Here's a new toy that might well prove very useful once we have working machines actually making useful objects. AOI imports the .obj files it exports, and the requirements are minimal. Currently written in .net and therefor Win only, but the distribution is free. They do not specify it as opensource but it's an academic project so if anybody feels up to doing a port to java...
Something like this is valuable because most people are more comfortable with modeling clay or balsa wood than they are starting from a blank CAD file. Give them a rough draft to start with and they can quickly learn to manipulate the datafile, but blank space is always intimidating. So for a few bucks you add this scanner to the fab lab at the community center and pretty soon folks are bringing in models to scale up to useful objects,or convert to durable goods, etc.
Just a thought...
There's an easier way than that to make it available to everybody. I just contracted with a hosting firm for a Windows server-based domain. It has capability to handle ASP.NET which means that I can host .NET web services. It will be a LOT easier to recompile this as a NET service and let anybody who needs it simply go to a web page on my site and use it over the internet.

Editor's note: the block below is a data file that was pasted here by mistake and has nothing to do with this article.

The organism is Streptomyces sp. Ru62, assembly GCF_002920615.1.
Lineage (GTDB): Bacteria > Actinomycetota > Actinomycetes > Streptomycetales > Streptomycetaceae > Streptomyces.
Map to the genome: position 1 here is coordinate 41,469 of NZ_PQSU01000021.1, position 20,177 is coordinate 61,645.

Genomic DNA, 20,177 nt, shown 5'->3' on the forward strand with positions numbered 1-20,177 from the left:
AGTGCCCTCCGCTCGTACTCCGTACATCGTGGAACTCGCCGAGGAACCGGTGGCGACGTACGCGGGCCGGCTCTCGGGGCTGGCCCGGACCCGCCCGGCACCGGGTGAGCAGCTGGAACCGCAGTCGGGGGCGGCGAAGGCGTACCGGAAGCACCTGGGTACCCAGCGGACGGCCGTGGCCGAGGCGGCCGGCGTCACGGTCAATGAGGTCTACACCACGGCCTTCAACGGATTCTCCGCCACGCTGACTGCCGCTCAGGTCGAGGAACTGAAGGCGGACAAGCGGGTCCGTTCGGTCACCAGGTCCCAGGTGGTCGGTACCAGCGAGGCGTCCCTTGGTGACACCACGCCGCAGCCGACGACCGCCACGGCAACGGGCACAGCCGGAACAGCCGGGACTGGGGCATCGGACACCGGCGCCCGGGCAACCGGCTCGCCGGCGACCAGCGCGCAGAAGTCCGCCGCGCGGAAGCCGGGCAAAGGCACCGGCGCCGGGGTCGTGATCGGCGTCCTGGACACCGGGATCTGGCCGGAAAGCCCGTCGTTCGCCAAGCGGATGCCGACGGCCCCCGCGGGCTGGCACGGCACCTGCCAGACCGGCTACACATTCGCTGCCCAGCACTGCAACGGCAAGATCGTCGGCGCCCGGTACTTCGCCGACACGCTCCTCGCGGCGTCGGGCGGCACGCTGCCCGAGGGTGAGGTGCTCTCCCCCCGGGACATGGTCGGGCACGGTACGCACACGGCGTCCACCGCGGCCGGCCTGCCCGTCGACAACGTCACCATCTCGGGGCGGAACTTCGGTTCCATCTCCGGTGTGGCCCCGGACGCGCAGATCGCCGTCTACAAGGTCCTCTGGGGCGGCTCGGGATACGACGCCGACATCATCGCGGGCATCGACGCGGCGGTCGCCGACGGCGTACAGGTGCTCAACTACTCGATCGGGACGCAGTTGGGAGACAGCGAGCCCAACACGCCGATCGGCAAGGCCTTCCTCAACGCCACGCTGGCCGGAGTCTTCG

The only problem with that scheme is that it appears that while it is freeware they only want to download an .exe file to you.
Spent a little time poking about and found this:
It's written in python and GPL'ed so that's good but it outputs "raw triangle mesh" and I don't know how that relates to .obj files to import to AOI. Appearently Blender can work with the output so I guess there's hope. Anyway I'm just kicking out ideas at the moment.
Converting from a triangle mesh to an obj file is a pretty trivial operation. Should be no problem.
I've added both sites to the "related projects" page of the wiki.